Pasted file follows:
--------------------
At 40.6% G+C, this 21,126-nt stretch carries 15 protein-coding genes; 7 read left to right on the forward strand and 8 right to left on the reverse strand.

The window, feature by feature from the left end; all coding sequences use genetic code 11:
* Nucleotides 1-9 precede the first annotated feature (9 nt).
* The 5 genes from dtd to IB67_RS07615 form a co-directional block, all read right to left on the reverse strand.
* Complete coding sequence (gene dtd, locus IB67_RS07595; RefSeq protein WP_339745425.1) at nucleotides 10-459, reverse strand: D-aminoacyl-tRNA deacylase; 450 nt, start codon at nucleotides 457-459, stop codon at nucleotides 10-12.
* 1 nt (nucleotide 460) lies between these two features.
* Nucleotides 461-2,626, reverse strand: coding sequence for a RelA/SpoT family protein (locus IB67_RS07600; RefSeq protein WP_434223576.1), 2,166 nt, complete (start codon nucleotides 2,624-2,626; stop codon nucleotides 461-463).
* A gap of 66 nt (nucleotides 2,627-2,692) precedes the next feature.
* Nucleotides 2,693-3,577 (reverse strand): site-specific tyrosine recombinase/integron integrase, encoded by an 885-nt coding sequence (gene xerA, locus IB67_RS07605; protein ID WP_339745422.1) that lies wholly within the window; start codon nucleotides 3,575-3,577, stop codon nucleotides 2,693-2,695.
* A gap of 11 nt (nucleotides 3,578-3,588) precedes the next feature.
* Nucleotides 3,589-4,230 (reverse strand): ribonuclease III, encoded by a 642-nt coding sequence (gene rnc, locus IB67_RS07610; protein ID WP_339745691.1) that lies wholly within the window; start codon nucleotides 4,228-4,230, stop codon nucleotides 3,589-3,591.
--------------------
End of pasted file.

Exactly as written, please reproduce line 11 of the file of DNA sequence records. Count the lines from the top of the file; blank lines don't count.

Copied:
* Nucleotides 3,589-4,230 (reverse strand): ribonuclease III, encoded by a 642-nt coding sequence (gene rnc, locus IB67_RS07610; protein ID WP_339745691.1) that lies wholly within the window; start codon nucleotides 4,228-4,230, stop codon nucleotides 3,589-3,591.